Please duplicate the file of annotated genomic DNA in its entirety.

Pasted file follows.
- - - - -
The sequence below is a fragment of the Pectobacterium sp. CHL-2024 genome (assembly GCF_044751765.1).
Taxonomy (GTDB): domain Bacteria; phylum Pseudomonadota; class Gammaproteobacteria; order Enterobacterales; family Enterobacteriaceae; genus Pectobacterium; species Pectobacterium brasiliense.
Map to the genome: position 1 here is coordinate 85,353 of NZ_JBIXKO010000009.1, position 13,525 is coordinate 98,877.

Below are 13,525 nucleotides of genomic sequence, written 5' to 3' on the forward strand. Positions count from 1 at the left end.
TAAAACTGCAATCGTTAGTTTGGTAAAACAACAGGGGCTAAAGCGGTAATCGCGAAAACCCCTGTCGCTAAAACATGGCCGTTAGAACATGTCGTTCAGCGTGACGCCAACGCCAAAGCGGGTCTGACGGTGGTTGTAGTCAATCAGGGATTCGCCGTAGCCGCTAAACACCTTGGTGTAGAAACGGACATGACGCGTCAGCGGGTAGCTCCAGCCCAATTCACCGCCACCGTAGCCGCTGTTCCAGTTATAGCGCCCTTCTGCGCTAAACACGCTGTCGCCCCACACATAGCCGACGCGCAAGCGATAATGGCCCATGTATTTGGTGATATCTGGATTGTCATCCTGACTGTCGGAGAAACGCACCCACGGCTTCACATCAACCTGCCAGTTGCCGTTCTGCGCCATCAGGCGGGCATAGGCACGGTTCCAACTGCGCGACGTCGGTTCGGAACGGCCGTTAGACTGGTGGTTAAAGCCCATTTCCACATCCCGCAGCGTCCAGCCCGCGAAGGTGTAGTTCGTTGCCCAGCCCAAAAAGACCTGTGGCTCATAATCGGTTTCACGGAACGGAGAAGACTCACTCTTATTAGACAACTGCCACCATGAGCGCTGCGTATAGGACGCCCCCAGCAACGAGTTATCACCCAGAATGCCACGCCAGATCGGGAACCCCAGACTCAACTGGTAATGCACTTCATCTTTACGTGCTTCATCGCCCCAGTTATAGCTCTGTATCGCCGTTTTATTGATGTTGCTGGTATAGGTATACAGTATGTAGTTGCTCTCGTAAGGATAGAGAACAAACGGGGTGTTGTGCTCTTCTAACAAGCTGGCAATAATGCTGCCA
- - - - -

The sequence below is a fragment of the Pectobacterium sp. CHL-2024 genome (assembly GCF_044751765.1).
Taxonomy (GTDB): domain Bacteria; phylum Pseudomonadota; class Gammaproteobacteria; order Enterobacterales; family Enterobacteriaceae; genus Pectobacterium; species Pectobacterium brasiliense.
Map to the genome: position 1 here is coordinate 85,353 of NZ_JBIXKO010000009.1, position 13,525 is coordinate 98,877.

Below are 13,525 nucleotides of genomic sequence, written 5' to 3' on the forward strand. Positions count from 1 at the left end.
TAAAACTGCAATCGTTAGTTTGGTAAAACAACAGGGGCTAAAGCGGTAATCGCGAAAACCCCTGTCGCTAAAACATGGCCGTTAGAACATGTCGTTCAGCGTGACGCCAACGCCAAAGCGGGTCTGACGGTGGTTGTAGTCAATCAGGGATTCGCCGTAGCCGCTAAACACCTTGGTGTAGAAACGGACATGACGCGTCAGCGGGTAGCTCCAGCCCAATTCACCGCCACCGTAGCCGCTGTTCCAGTTATAGCGCCCTTCTGCGCTAAACACGCTGTCGCCCCACACATAGCCGACGCGCAAGCGATAATGGCCCATGTATTTGGTGATATCTGGATTGTCATCCTGACTGTCGGAGAAACGCACCCACGGCTTCACATCAACCTGCCAGTTGCCGTTCTGCGCCATCAGGCGGGCATAGGCACGGTTCCAACTGCGCGACGTCGGTTCGGAACGGCCGTTAGACTGGTGGTTAAAGCCCATTTCCACATCCCGCAGCGTCCAGCCCGCGAAGGTGTAGTTCGTTGCCCAGCCCAAAAAGACCTGTGGCTCATAATCGGTTTCACGGAACGGAGAAGACTCACTCTTATTAGACAACTGCCACCATGAGCGCTGCGTATAGGACGCCCCCAGCAACGAGTTATCACCCAGAATGCCACGCCAGATCGGGAACCCCAGACTCAACTGGTAATGCACTTCATCTTTACGTGCTTCATCGCCCCAGTTATAGCTCTGTATCGCCGTTTTATTGATGTTGCTGGTATAGGTATACAGTATGTAGTTGCTCTCGTAAGGATAGAGAACAAACGGGGTGTTGTGCTCTTCTAACAAGCTGGCAATAATGCTGCCA